Sodium clodronate improves survival in patients with advanced prostate cancer but not with localised disease


Sodium clodronate improves survival in patients with advanced prostate cancer but not with localised disease

An article published Online First and in an upcoming edition of The Lancet Oncology reports that oral sodium clodronate improves overall survival in men with advanced prostate cancer. However it does not reduce the risk of death in men with localised disease. These are the final results of the MRC PR05 and MRC PR04 trials.

Frequently, prostate cancer spreads to the bone. Bisphosphonates, such as sodium clodronate, is a group of drugs that prevent the loss of bone mass. For that reason there is indication that this type if drug might improve the outcomes of patients with advanced prostate cancer.

Two UK-led trials started in 1994 to observe the effect of sodium clodronate in men with advanced or localised prostate cancer. The first one included 311 men with advanced prostate cancer. They were all starting or responding to hormone therapy which is standard care for bone metastases. They were randomly allocated to take oral sodium clodronate or placebo for up to three years. The second trial included 508 men with localised prostate cancer who were receiving standard care which is usually treatment with radiotherapy, hormone therapy, or both. They were randomly allocated to take oral sodium clodronate or placebo for up to five years. The principal results of the original trials showed that men with advanced disease had a reduction in the development of symptomatic bone metastases and some improvement in overall survival. However, men with localised disease showed no improvement in overall survival or interruption in the spread of cancer.

Matthew Sydes from the Medical Research Council Clinical Trials Unit in the UK and collaborators recorded in the study the long-term survival outcomes of patients involved in both of the initial trials.

In the group treated with clodronate, findings showed a 23 percent relative decrease in death. In the same group, overall survival was 30 percent after five years, and 17 percent after ten years. In the placebo group, results were 21 percent and 9 percent respectively.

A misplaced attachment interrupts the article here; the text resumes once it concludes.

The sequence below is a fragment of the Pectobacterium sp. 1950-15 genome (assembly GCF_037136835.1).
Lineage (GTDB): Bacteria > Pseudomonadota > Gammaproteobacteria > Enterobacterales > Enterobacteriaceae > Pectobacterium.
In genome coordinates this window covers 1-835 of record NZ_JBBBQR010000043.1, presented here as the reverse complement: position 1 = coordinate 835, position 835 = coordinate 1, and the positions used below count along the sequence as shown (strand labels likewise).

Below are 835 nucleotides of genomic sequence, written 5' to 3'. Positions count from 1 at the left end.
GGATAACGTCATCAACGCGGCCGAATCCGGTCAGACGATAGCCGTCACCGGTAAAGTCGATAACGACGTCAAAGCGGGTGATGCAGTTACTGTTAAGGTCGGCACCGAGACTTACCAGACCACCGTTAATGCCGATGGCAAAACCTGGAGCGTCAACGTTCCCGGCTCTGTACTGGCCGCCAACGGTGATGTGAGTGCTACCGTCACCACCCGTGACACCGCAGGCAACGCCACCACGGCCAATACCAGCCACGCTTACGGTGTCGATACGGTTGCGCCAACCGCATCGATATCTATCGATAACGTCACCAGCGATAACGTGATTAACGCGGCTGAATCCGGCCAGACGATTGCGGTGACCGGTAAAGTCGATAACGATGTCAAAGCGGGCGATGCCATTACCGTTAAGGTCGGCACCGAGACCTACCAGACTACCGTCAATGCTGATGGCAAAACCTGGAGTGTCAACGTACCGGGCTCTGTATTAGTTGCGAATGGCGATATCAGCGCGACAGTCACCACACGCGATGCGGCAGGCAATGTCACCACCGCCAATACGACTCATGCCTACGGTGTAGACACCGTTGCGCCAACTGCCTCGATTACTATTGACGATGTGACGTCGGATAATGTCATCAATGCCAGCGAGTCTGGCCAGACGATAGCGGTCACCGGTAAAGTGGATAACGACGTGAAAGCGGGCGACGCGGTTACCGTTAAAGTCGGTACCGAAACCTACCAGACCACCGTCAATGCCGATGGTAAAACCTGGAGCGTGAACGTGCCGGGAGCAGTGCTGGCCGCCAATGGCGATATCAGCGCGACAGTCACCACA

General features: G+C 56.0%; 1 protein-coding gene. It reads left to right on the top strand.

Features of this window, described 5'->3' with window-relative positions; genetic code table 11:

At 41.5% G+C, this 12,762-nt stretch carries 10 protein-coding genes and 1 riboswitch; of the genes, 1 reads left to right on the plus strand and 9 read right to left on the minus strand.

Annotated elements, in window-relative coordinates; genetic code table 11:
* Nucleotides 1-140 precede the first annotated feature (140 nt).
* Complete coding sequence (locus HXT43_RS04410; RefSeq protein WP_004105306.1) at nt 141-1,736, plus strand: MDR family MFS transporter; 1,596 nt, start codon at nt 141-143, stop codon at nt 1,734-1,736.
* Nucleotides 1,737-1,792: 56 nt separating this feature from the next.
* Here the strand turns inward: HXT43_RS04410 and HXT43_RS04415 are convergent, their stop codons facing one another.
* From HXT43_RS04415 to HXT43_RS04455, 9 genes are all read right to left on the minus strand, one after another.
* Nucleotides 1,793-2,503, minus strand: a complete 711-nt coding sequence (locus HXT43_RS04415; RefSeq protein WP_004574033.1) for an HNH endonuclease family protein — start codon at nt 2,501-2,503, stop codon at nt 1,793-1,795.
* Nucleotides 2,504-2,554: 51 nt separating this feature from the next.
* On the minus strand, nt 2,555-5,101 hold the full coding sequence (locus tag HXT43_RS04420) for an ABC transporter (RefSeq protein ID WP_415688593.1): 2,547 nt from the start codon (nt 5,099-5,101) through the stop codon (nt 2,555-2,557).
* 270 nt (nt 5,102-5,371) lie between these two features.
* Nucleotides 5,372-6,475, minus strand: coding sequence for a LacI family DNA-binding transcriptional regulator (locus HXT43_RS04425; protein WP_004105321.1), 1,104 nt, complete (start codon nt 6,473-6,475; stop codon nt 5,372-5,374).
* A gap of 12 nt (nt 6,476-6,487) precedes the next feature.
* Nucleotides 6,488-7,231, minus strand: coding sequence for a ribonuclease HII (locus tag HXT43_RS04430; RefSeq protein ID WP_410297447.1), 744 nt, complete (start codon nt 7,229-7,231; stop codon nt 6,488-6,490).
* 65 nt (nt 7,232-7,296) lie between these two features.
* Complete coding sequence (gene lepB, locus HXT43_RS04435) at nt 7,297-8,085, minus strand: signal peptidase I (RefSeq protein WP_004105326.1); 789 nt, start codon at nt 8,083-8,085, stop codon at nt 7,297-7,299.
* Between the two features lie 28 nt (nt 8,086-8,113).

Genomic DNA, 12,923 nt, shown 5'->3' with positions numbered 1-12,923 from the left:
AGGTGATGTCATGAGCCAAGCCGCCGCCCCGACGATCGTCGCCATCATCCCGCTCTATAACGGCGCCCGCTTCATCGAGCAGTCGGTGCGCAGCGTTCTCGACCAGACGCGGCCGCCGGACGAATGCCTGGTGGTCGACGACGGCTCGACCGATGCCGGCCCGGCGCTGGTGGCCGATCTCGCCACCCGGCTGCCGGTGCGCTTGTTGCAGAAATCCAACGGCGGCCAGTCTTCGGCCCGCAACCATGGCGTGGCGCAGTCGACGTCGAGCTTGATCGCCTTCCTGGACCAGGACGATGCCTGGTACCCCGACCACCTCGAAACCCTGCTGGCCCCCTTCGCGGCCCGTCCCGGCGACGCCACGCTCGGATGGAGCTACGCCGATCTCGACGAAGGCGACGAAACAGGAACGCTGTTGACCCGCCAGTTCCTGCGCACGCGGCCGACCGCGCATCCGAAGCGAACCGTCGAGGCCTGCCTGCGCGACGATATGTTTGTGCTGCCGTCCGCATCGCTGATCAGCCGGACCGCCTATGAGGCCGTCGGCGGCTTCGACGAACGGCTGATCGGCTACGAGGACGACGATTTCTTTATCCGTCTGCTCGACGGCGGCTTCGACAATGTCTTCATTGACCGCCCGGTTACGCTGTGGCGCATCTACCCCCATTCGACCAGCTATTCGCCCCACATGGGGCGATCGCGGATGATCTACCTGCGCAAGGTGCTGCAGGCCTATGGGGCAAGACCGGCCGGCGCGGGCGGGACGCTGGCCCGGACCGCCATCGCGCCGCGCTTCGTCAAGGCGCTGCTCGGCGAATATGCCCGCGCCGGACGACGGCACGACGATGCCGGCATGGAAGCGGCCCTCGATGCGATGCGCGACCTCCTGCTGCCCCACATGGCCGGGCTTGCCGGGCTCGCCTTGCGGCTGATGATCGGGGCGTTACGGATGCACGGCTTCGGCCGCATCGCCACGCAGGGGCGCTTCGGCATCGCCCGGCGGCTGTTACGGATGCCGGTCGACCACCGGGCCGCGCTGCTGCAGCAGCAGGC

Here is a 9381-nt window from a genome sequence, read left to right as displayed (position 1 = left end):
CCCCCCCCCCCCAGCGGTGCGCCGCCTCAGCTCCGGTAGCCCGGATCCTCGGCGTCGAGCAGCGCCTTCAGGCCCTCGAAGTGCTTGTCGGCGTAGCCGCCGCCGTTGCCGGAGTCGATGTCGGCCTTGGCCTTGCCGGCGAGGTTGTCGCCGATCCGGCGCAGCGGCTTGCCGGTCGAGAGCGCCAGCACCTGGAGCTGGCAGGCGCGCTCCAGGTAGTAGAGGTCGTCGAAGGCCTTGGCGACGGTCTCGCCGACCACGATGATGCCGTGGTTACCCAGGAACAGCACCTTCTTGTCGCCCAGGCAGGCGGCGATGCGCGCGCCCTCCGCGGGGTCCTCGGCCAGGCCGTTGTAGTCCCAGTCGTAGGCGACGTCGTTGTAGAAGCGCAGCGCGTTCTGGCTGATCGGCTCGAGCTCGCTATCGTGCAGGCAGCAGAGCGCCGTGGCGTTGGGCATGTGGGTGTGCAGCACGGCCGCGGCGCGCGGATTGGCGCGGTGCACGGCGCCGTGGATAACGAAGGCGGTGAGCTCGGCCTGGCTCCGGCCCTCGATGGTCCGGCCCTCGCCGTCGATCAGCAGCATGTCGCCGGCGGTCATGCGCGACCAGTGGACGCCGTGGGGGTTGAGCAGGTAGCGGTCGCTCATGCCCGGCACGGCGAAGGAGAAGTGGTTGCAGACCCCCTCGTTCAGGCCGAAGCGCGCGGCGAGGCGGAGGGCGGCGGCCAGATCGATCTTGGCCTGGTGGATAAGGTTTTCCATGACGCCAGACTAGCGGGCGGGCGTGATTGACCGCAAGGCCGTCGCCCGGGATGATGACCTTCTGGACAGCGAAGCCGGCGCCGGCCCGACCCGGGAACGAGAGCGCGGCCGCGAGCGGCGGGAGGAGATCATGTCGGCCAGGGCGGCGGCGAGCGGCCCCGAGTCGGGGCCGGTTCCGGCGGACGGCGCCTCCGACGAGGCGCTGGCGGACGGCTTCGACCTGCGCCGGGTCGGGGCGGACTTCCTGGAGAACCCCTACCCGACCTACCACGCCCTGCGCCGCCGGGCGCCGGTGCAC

In men with localised disease, clodronate showed no benefit in overall survival. After five years, overall survival was 78 percent in patients given clodronate and 80 percent in patients given placebo. After ten years, survival in general was 48 percent in comparision to 51 percent in the placebo group.

They authors explain: "PR05 is the first trial, to our knowledge, to show an overall survival benefit conferred by an oral bisphosphonate when given in addition to standard hormone therapy to men with bone metastases who are starting or responding to hormone therapy. However, there is no evidence that clodronate is of any benefit when given as an adjuvant to treatment in men with non-metastatic prostate cancer."

"Adjuvant therapy with oral sodium clodronate in locally advanced and metastatic prostate cancer: long-term overall survival results from the MRC PR04 and PR05 randomised controlled trials"

David P Dearnaley, Malcolm D Mason, Mahesh K B Parmar, Karen Sanders, Matthew R Sydes

DOI: 10.1016/S1470-2045(09)70201-3

The Lancet Oncology

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Section Issues On Medicine: Man's health

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